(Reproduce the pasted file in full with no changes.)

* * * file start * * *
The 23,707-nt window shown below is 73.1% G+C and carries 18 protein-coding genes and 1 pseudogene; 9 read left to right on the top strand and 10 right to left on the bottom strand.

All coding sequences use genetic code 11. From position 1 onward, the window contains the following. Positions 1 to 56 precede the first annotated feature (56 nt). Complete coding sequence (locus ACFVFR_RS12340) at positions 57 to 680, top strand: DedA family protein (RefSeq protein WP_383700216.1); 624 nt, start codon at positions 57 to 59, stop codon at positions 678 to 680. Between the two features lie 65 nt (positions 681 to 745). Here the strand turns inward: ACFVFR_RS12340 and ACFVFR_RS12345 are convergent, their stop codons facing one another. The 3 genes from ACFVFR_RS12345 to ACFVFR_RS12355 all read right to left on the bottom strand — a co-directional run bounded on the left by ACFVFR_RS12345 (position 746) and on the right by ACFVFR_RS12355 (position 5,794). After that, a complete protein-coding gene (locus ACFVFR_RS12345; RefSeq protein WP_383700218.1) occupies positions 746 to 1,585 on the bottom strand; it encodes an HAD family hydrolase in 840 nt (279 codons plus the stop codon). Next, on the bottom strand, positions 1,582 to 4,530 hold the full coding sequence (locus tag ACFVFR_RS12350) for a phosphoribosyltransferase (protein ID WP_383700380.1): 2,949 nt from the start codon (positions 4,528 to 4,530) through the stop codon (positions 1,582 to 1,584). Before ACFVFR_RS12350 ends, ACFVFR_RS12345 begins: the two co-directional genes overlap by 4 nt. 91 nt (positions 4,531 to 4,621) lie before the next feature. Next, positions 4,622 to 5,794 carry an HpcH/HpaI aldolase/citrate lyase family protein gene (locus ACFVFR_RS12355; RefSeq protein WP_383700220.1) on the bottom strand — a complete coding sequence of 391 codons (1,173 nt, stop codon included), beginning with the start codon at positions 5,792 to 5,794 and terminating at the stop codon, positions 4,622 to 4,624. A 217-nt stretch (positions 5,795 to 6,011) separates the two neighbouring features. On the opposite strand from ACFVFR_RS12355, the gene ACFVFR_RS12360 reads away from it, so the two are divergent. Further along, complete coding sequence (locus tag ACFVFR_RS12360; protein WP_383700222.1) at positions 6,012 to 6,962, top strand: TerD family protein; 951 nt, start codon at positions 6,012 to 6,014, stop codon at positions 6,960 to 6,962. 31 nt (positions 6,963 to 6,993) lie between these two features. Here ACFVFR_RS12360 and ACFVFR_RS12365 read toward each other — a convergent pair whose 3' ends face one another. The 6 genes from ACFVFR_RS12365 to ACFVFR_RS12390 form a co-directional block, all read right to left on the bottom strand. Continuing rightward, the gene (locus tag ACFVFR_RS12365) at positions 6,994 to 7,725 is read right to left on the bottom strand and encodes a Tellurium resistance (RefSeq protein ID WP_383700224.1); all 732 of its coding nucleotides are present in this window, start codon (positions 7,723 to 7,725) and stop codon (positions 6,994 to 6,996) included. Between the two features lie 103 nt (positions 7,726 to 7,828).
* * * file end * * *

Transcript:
The 23,707-nt window shown below is 73.1% G+C and carries 18 protein-coding genes and 1 pseudogene; 9 read left to right on the top strand and 10 right to left on the bottom strand.

All coding sequences use genetic code 11. From position 1 onward, the window contains the following. Positions 1 to 56 precede the first annotated feature (56 nt). Complete coding sequence (locus ACFVFR_RS12340) at positions 57 to 680, top strand: DedA family protein (RefSeq protein WP_383700216.1); 624 nt, start codon at positions 57 to 59, stop codon at positions 678 to 680. Between the two features lie 65 nt (positions 681 to 745). Here the strand turns inward: ACFVFR_RS12340 and ACFVFR_RS12345 are convergent, their stop codons facing one another. The 3 genes from ACFVFR_RS12345 to ACFVFR_RS12355 all read right to left on the bottom strand — a co-directional run bounded on the left by ACFVFR_RS12345 (position 746) and on the right by ACFVFR_RS12355 (position 5,794). After that, a complete protein-coding gene (locus ACFVFR_RS12345; RefSeq protein WP_383700218.1) occupies positions 746 to 1,585 on the bottom strand; it encodes an HAD family hydrolase in 840 nt (279 codons plus the stop codon). Next, on the bottom strand, positions 1,582 to 4,530 hold the full coding sequence (locus tag ACFVFR_RS12350) for a phosphoribosyltransferase (protein ID WP_383700380.1): 2,949 nt from the start codon (positions 4,528 to 4,530) through the stop codon (positions 1,582 to 1,584). Before ACFVFR_RS12350 ends, ACFVFR_RS12345 begins: the two co-directional genes overlap by 4 nt. 91 nt (positions 4,531 to 4,621) lie before the next feature. Next, positions 4,622 to 5,794 carry an HpcH/HpaI aldolase/citrate lyase family protein gene (locus ACFVFR_RS12355; RefSeq protein WP_383700220.1) on the bottom strand — a complete coding sequence of 391 codons (1,173 nt, stop codon included), beginning with the start codon at positions 5,792 to 5,794 and terminating at the stop codon, positions 4,622 to 4,624. A 217-nt stretch (positions 5,795 to 6,011) separates the two neighbouring features. On the opposite strand from ACFVFR_RS12355, the gene ACFVFR_RS12360 reads away from it, so the two are divergent. Further along, complete coding sequence (locus tag ACFVFR_RS12360; protein WP_383700222.1) at positions 6,012 to 6,962, top strand: TerD family protein; 951 nt, start codon at positions 6,012 to 6,014, stop codon at positions 6,960 to 6,962. 31 nt (positions 6,963 to 6,993) lie between these two features. Here ACFVFR_RS12360 and ACFVFR_RS12365 read toward each other — a convergent pair whose 3' ends face one another. The 6 genes from ACFVFR_RS12365 to ACFVFR_RS12390 form a co-directional block, all read right to left on the bottom strand. Continuing rightward, the gene (locus tag ACFVFR_RS12365) at positions 6,994 to 7,725 is read right to left on the bottom strand and encodes a Tellurium resistance (RefSeq protein ID WP_383700224.1); all 732 of its coding nucleotides are present in this window, start codon (positions 7,723 to 7,725) and stop codon (positions 6,994 to 6,996) included. Between the two features lie 103 nt (positions 7,726 to 7,828).